Garden Cuisine

Written by Christine Harootunian
Photography by Kevin Ellison


The path to the Garden Remedies edibles production kitchen was not a direct one for master Chef Chris Kittredge and sous Chef Mike Villaronga. Both had their start in naval prep kitchens on land and at sea, including aboard submarines. Apparently there is a high demand for sweets by those who serve, and both men developed their initial confectionary skills while in the service.

Following their respective service commitments, each Chef continued working in various culinary jobs but found them unsatisfying and ultimately chose instead to enhance their skills by attending Le Cordon Bleu Culinary School in Cambridge, Massachusetts. It was there that they met and bonded over their mutual history in the service, their love of cooking and cannabis. They would often talk at length, as they rode the ‘T’ into Cambridge for class, about their dream job: Weed Chef.

Enter the plant production facility for Garden Remedies, located in central Massachusetts. All aspects of cannabis production take place there, including the making of their handmade edibles. Approximately 20 strains are cultivated at one time, under the most watchful eyes of lead growers, including Sean O’Laughlin.

Despite his youth, Sean has been a serious student of the cannabis plant for over 20 years. He keeps meticulously detailed notes on every aspect of each batch of product. His compassion is long-standing, having served as a personal caregiver while the opioid crisis continues to take friends and loved ones. He is driven to provide the best medicinal products for patients as a result. The passion to make the best products and to help those who are suffering emanates from virtually every staff member at Garden Remedies.

It appears that Garden Remedies is poised to continue to offer quality products to medical cannabis patients in Massachusetts, as well as meeting the future demands of the growing number of patients in the state. The electrical and water systems are designed to manage much larger demand than current operations, while space for future grow rooms has been allocated. Huge tanks holding reverse osmosis water are supplemented by an evaporation recapture system. Grower O’Laughlin says that by recapturing most of the plant evaporation, the facility only uses a net volume of about 50 gallons a day, despite applying hundreds in the daily cycle.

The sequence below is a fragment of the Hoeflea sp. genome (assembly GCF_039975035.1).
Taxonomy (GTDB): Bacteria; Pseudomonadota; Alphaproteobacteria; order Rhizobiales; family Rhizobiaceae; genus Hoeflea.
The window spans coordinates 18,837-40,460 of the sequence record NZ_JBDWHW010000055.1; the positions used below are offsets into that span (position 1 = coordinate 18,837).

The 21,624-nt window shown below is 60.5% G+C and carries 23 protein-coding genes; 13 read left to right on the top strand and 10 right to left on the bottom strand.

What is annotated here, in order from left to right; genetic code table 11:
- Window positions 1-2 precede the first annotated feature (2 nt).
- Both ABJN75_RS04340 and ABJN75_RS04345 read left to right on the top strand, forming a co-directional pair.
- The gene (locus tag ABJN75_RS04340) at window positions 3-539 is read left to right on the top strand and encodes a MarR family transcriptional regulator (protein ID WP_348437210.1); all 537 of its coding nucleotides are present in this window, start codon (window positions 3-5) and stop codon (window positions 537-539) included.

The passion for producing the quality medicinal products that help more than 40,000 medical patients in Massachusetts, begins at the door of the facility. Following the verification of credentials by security, visitors are escorted to the change room, where they must put on a blue jumpsuit and booties over their daywear, in an effort to protect the vulnerable plants located in various grow rooms. Employees must adhere to a strict decontamination procedure with every entry into the growing facility. This includes showering, the use of inhouse scrubs and a period of time in an enclosed ventilation system that blows anything else that might be in hair and other parts of the body into a filter. There are no compromises from the get-go. Maintaining sterility is such a priority that employees are provided with a catered lunch every day so they don’t leave the facility and subsequently have to go through the decontamination process all over again.

Back in the kitchen, gummies are on the menu today. Chris (aka Chef Red Beard) greets me enthusiastically as I enter, a special beard net covering most of his face. Sous Chef Mike (aka Chef Bleu) is stirring a huge pot of syrup, medicine and watermelon flavor over heat in preparation for the addition of gelatin that will make everything turn gummy. Chris gives me a tour of the well-appointed kitchen, pointing out the various quality-control methods in place and the specialty equipment needed to dispense perfectly sized coins of chocolate or gummies into molds, or to mix the imported cocoa to make chocolate.

Every edible product that is sold at the Green Remedies dispensary is formulated, developed and tested here. Each recipe is developed by Chris and Mike, and every batch is made by hand. Before a new edible product is introduced at the dispensary, an uninfused version is tested multiple times for consistency and flavor. Once they’re satisfied with the product, the medicine—pure extract—can be added, and the item tested for medicinal content.

Edibles on the menu at the dispensary have included: medical sugar, medicated honey, dark and milk chocolate coins, fruit gummies, hard candies, caramel chews, chocolate chip cookies and barbecue sauce (yes, barbecue sauce). “We search for the best ingredients for everything that we make,” said Chris, pointing out the large bags of fine Callebaut Dutch cocoa. The pure dark or milk chocolate is tempered with sugar and milk or cream inhouse to make the chocolate coins and chocolate chips for the cookies. The honey comes in from a Cape Cod apiary, while the caramels are made from caramelized sugar on site. There are no shortcuts in this kitchen, and their quality speaks for itself: other dispensaries in Massachusetts purchase their products to sell at their own locations.

When asked whether they felt bored or underutilized by the limited range of edibles currently being produced, now that they have their dream job, they both shook their heads without hesitation, saying that every day is a new challenge to make the best products. Their products are in demand and appreciated by the patients who visit Green Remedies dispensary. New products are under development every day, too. While these Chefs could find themselves in even greater demand with the imminent move toward adult recreational use in Massachusetts, they already have their dream job.

To learn more about Garden Remedies, visit them online at or on social media at

Emerald contributor since March 2012


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